The Good Processor upgrades offer significant leaps in performance. Phenomenal battery life. Excellent ergonomics, keyboard and large, sleek multi-touch keys are still some of the best. 720p HD webcam
The Bad Graphics performance is slightly worse than last year’s 13-inch Pro. The 13-inch screen resolution is still low compared to the MacBook Air. The thunder port is still unknown until the accessories become available. Limited upgrade options. No HDMI or Blu-ray.
The Bottom Line Although it retains the same price and appearance as last year’s model, the substantial 13-inch MacBook Pro processor and fantastic battery life make it one of the best laptops we’ve considered, provided you can live with the pass-through integrated graphics.
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The 13-inch MacBook Pro is the most affordable of Apple’s highest-end laptops. With a publicly available 15-inch version starting at $ 2,099 in princely pricing, the starting price of the 13-inch model – $ 1,399 – is one that many consumers are likely to consider first. Its dimensions are also perfect, and in fact we have long considered the 13-inch best place in laptops for ease of use and portability. The question is: does the smaller Pro deliver the punch that was missing last year?
In a word, definitely so. This year’s 13-inch Pro gets the modern processor update many have been waiting for – including us. This upgrade comes in the form of next-generation Intel Core i-series processors. The 2011 MacBook Professionals are the first laptops we’ve seen CNET with these processors; The 13-inch entry-level model is equipped with a second generation 2.3 GHz Core i5 processor and the AU 1698 configuration has a 2.7 GHz dual core Core i7.
However, despite the improvements in the processor, the use of Intel’s HD Graphics 3000 integrated graphics is a step back from Nvidia’s integrated graphics found in the 13-inch Pro 2010. However, this is not a huge distance, and for many it is a loss of life. Plus, there is a lot of talk about Thunderbolt’s high-speed data / video port.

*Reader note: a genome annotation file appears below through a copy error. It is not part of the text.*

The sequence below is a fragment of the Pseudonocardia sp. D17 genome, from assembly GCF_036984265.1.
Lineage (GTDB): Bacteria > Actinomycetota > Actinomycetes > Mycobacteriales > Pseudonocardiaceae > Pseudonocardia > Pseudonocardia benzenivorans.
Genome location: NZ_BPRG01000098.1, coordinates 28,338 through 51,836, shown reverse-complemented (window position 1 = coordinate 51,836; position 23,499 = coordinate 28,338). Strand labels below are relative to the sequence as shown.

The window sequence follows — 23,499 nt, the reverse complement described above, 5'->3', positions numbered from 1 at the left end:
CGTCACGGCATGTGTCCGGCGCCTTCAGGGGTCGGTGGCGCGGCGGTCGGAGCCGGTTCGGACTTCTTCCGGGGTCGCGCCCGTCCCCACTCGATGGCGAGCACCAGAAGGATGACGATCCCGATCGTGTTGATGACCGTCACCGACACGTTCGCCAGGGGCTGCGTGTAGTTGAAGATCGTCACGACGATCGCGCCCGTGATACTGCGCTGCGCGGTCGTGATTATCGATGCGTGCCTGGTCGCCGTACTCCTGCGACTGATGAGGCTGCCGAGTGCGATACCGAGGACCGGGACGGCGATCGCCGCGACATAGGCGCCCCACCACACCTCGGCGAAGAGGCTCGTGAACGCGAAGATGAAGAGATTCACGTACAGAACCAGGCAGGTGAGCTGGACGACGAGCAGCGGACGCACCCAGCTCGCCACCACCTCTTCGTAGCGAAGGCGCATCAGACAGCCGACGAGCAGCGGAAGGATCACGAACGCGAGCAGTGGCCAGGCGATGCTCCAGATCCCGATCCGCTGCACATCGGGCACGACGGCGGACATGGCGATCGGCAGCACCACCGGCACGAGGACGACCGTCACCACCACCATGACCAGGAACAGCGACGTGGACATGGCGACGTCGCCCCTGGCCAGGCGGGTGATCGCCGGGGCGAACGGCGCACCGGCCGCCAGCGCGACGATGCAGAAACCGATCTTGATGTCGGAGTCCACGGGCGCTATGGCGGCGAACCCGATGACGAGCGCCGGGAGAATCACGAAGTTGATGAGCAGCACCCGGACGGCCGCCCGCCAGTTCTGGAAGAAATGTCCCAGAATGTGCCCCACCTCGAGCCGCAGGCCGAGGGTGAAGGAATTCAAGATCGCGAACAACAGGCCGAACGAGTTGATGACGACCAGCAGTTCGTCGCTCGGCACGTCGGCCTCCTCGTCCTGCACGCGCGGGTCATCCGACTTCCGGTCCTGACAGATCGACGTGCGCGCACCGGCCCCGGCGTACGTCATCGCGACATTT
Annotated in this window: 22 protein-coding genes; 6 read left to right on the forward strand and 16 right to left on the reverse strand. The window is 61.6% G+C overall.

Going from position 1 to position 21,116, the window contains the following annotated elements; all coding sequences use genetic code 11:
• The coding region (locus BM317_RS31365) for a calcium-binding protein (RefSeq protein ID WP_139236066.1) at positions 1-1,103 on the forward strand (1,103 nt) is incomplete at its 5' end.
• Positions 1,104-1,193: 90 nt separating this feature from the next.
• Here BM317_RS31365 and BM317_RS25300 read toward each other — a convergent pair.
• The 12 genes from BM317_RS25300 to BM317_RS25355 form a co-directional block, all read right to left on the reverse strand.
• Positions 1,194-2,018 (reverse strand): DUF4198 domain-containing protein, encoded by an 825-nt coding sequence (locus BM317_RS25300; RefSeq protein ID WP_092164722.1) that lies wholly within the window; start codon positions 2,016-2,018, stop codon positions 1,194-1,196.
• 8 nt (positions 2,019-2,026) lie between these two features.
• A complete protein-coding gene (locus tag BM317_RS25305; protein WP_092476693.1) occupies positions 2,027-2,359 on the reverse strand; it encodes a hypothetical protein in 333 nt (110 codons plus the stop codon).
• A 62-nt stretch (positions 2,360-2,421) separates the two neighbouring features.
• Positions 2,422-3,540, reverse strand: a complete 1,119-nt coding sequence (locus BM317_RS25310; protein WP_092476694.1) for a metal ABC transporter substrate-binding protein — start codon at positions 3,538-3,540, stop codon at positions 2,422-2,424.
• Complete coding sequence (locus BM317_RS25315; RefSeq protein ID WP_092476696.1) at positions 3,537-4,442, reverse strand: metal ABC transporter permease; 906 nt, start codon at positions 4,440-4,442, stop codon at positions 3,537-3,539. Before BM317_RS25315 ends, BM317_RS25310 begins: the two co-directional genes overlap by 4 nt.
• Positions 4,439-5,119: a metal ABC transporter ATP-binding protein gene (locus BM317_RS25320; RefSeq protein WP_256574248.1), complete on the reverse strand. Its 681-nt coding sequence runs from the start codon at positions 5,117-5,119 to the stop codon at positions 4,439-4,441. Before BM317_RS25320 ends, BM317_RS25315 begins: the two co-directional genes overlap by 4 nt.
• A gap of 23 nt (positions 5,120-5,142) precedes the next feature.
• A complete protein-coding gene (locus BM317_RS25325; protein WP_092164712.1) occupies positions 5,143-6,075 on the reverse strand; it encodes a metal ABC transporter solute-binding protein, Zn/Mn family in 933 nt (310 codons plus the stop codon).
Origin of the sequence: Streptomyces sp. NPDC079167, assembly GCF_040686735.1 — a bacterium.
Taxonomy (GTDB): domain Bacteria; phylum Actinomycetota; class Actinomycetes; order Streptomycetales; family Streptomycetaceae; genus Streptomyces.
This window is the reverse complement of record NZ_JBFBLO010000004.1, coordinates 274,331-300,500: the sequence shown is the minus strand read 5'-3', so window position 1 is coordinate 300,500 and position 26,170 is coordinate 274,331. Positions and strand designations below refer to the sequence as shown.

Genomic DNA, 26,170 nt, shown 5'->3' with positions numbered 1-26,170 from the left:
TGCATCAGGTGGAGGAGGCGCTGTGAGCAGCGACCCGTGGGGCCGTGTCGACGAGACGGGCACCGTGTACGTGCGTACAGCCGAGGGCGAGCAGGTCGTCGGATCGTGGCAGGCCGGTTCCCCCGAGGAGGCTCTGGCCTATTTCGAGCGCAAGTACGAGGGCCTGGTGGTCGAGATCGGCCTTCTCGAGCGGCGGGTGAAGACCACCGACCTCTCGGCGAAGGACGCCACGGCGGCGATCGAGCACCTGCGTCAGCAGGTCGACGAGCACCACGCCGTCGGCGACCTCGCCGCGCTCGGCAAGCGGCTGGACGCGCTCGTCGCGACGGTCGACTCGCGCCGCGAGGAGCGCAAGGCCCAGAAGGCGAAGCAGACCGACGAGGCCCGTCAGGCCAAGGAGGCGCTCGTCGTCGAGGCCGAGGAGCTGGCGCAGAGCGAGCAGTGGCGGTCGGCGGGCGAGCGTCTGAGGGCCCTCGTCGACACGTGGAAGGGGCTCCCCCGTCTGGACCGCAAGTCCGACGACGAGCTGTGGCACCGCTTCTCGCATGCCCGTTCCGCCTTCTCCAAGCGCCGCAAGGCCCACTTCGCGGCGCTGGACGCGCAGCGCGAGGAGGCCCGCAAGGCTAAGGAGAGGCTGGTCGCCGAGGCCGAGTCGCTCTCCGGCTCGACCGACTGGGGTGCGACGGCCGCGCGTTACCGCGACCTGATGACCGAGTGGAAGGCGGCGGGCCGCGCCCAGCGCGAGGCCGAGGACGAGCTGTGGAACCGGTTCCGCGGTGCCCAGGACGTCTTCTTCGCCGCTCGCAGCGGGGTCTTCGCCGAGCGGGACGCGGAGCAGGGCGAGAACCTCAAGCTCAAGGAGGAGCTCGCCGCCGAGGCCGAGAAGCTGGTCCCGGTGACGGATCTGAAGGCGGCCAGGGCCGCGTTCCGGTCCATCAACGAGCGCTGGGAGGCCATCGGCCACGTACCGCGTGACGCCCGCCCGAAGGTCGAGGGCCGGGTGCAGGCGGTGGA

IO, IO, that’s the thing, we’re going …(Credit: Apple)
Thunderbolt is envisioned as some future united successor to USB, FireWire and DisplayPort, allowing peripherals to transmit data and video at 10Gbps. We do not know when Thunderbolt-compatible peripherals will be available (though Apple says the first should be available in spring 2011), how much they will cost, or if Apple will add technology to future displays or iOS devices. This is currently a gamble on the expectation of future technology, but at least the port is compatible with Mini-DisplayPort and can support HDMI with cable purchase. The 13-inch MacBook Pro also stores its FireWire 800 port, so Thunderbolt is more of an added feature than the risk Apple does for you.
After all, the 13-inch Pro 2011 is a big step up in processing performance at the same price as its predecessor. Speaking of which, the 13-inch MacBook Pro is as powerful a processor as last year’s 15-inch 157-inch Core i7. Although Intel’s integrated graphics are a bit less capable than the Nvidia 320M processor of the previous model, the payback has another big jump in battery life.